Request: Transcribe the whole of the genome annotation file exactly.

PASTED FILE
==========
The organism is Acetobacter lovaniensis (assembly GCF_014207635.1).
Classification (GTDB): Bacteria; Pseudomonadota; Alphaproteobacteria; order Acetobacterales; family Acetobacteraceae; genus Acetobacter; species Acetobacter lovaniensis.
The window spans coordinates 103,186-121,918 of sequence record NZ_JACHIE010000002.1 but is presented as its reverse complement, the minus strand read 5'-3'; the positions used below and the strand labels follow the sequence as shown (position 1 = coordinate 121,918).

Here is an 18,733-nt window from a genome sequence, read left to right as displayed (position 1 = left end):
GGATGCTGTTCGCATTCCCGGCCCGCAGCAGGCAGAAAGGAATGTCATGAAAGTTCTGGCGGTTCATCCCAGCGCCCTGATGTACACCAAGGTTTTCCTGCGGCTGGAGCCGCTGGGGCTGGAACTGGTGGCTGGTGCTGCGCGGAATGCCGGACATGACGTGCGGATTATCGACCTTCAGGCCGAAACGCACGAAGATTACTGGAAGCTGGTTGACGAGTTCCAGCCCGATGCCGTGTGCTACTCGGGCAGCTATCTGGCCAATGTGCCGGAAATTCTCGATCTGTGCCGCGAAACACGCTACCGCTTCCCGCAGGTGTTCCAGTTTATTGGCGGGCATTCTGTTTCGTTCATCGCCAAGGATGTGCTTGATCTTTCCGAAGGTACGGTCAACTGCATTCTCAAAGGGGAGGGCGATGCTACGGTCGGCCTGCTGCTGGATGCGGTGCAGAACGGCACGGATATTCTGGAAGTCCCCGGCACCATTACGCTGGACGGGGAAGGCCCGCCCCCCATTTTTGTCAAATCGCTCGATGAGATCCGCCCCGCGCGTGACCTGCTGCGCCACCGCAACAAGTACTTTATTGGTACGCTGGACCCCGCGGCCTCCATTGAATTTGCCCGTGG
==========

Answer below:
The organism is Acetobacter lovaniensis (assembly GCF_014207635.1).
Classification (GTDB): Bacteria; Pseudomonadota; Alphaproteobacteria; order Acetobacterales; family Acetobacteraceae; genus Acetobacter; species Acetobacter lovaniensis.
The window spans coordinates 103,186-121,918 of sequence record NZ_JACHIE010000002.1 but is presented as its reverse complement, the minus strand read 5'-3'; the positions used below and the strand labels follow the sequence as shown (position 1 = coordinate 121,918).

Here is an 18,733-nt window from a genome sequence, read left to right as displayed (position 1 = left end):
GGATGCTGTTCGCATTCCCGGCCCGCAGCAGGCAGAAAGGAATGTCATGAAAGTTCTGGCGGTTCATCCCAGCGCCCTGATGTACACCAAGGTTTTCCTGCGGCTGGAGCCGCTGGGGCTGGAACTGGTGGCTGGTGCTGCGCGGAATGCCGGACATGACGTGCGGATTATCGACCTTCAGGCCGAAACGCACGAAGATTACTGGAAGCTGGTTGACGAGTTCCAGCCCGATGCCGTGTGCTACTCGGGCAGCTATCTGGCCAATGTGCCGGAAATTCTCGATCTGTGCCGCGAAACACGCTACCGCTTCCCGCAGGTGTTCCAGTTTATTGGCGGGCATTCTGTTTCGTTCATCGCCAAGGATGTGCTTGATCTTTCCGAAGGTACGGTCAACTGCATTCTCAAAGGGGAGGGCGATGCTACGGTCGGCCTGCTGCTGGATGCGGTGCAGAACGGCACGGATATTCTGGAAGTCCCCGGCACCATTACGCTGGACGGGGAAGGCCCGCCCCCCATTTTTGTCAAATCGCTCGATGAGATCCGCCCCGCGCGTGACCTGCTGCGCCACCGCAACAAGTACTTTATTGGTACGCTGGACCCCGCGGCCTCCATTGAATTTGCCCGTGG